Ok, negative headline I know, so let’s take a step back and try for a balanced and fair review of the latest film in the blockbuster Harry Potter franchise, Fantastic Beasts: The Crimes of Grindelwald.
Firstly, I want to acknowledge that most of the lead up to this movie was surrounding the refusal to cut or recast Johnny Depp from the role of Grindelwald, despite significant backlash to his casting.
For those that still want to see it, don’t care, or are on the fence about the whole thing, hopefully this review will help you make up your mind on whether the sequel to Fantastic Beasts and Where to Find Them is worth your time and money at the box office.
The story wasn't terrible, it continued on from it's predecessor and it told a simple plot.
Unfortunately when you really break it down, it's a very very simple plot to the point of being almost pointlessly so.
Unlike every other Harry Potter or Fantastic Beasts movie, Crimes of Grindelwald really only hits one or maybe two significant plot points across the entire runtime. Simple enough to avoid major plotholes and certainly not over complicated though, so I'll give it the benefit of the doubt and score it "OK" rather than "Bad".
As mentioned above, very few significant plot points in this movie, and yet the rest of the time isn't filled with non-plot related character development of any kind.
If anything, the only real changes from the beginning of the movie through to the end are that at least one previously well developed character from the franchise has been written into such a bad corner that they'll never recover.
Hardly any new characters are introduced either, and although the portrayals and performances are all good, the movie just doesn't give them anything real to work with.
Some audiences will find it boring and flat throughout, others will be swept up in a magical blockbuster ride from start to finish and most of us, myself included, will generally enjoy enough of it to call it a bit of fun at the cinema, flaws and lack of substance aside.
Here's where Fantastic Beasts: Crimes of Grindelwald really shines, incredible visuals, great effects, stunning costuming, magical creatures and consistent visual cues to tell the magical and fantastical story as clearly as possible.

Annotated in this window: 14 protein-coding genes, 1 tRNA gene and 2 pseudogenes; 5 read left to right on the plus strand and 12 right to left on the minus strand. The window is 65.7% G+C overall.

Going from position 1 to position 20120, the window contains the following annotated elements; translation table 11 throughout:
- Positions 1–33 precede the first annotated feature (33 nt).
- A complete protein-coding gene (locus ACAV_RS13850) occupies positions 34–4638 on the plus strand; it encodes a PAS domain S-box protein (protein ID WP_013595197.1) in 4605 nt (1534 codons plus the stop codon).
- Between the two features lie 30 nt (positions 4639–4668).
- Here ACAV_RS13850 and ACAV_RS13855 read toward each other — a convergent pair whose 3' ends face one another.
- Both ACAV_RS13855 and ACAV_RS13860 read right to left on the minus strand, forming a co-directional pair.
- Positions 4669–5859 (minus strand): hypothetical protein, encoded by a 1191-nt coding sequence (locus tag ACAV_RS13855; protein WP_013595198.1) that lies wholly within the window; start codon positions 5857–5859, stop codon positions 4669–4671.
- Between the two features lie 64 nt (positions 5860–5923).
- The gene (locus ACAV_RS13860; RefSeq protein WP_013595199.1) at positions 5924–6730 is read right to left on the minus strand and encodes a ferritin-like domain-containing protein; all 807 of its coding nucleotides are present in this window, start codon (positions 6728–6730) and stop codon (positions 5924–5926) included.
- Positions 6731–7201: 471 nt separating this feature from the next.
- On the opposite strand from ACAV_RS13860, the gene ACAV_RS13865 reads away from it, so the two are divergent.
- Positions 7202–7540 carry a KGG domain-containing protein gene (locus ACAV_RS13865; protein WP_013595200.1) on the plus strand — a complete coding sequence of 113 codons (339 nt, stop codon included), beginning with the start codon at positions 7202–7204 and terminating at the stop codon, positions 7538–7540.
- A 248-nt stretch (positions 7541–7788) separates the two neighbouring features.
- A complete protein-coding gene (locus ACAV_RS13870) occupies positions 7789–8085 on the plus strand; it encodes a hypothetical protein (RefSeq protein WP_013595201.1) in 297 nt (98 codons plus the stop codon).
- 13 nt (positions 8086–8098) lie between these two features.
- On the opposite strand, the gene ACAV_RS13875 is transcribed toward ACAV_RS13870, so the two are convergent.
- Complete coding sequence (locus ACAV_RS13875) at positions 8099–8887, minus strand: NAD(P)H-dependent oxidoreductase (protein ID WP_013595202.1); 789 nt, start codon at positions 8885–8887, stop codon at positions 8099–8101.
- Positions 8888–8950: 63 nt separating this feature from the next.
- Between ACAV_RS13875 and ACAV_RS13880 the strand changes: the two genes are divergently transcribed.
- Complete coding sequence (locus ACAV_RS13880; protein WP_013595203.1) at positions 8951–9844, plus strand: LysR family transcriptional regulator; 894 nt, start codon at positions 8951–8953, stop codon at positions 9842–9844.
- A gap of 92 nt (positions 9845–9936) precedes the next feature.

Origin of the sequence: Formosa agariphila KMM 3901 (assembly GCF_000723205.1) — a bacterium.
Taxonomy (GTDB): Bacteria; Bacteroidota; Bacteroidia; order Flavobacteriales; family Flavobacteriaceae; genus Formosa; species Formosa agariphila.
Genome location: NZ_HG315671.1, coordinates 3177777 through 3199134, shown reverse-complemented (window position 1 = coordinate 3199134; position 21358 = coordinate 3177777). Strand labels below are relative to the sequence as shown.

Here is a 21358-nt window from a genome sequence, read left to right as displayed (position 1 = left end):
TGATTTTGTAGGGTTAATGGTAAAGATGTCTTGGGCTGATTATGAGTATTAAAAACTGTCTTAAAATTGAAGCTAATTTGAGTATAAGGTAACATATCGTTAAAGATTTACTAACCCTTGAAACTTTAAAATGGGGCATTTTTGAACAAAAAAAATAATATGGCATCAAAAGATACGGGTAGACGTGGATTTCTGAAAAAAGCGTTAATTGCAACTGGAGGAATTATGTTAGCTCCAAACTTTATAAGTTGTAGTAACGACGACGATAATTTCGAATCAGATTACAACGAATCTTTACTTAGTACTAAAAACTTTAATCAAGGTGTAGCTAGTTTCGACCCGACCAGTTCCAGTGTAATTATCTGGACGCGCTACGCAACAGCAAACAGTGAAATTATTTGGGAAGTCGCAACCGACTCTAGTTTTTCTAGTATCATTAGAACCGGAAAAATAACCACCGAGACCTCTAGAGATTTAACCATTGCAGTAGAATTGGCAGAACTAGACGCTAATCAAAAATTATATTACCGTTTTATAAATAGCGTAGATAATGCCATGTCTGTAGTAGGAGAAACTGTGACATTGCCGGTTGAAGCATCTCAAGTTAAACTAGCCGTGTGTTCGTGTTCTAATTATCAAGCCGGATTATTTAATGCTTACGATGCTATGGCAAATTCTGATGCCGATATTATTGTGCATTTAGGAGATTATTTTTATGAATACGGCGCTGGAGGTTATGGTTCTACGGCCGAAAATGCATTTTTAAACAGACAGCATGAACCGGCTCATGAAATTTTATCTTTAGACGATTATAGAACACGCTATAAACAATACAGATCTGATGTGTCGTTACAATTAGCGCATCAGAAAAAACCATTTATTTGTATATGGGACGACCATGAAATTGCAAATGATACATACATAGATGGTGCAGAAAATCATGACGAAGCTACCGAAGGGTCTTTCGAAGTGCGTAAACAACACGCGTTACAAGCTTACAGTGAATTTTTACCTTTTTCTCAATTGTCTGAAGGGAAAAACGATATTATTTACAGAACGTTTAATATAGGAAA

Some of the action set pieces in particular are world class.
No iconic moments that will cross the score into the cultural identity of a generation here, and not enough emotional moments in the script to allow the music to really tug at the audience in any particular direction, but overall a solid soundtrack as you might expect.
The biggest flaws in this movie must have started with the pitch.
There's not enough plot to drive the movie, the tie-ins to the main Harry Potter franchise are overdone, unnecessary and if anything confusing, the main draw card of seeing the Dumbledore and Grindelwald relationship is totally missing and there are no new ideas introduced that couldn't be covered in a 15 second trailer.
I'm trying not to get pedantic, but having every wizard and witch throwing around the killing curse without saying the words makes Voldemort look like a bit of a chump and as mentioned previously the plot, script and delivery are all fundamentally lacking.
Johnny Depp barely does anything other than wear fancy hair and make-up as Grindelwald anyway, making the decision to keep him in the role even more baffling, and the pacing is thrown out by large time-skips that may or may not have been more interesting parts of the timeline than what was put on the screen.
Different magical spells and effects that have never been seen before are unexplained, leaving the audience with no sense of what we are seeing and driving the cynics among us to realise that it's just an excuse to throw more special effects at an otherwise bland project and hope it makes us leave the cinema happy.
There is nothing new in this movie by any stretch of the imagination.
In terms of family-friendly easy to consume entertainment, nobody misses out on this one. There's nothing offensive, the visuals are universally appealing and the dialogue is so unimportant that there's no great loss if you miss it.
But in terms of understanding what is going on, this movie assumes not only that you've seen all the previous Harry Potter and Fantastic Beasts movies, but probably that you've read the books as well, since things are not expanded upon in as much detail on screen as they are in the original written version, but they are alluded to again here.
The one plot point is a cliffhanger to tease the next movie.
Maybe the next one will be better?
If you're going to see it, the visuals are worth seeing on the big screen. But if you're not sure, probably just skip it.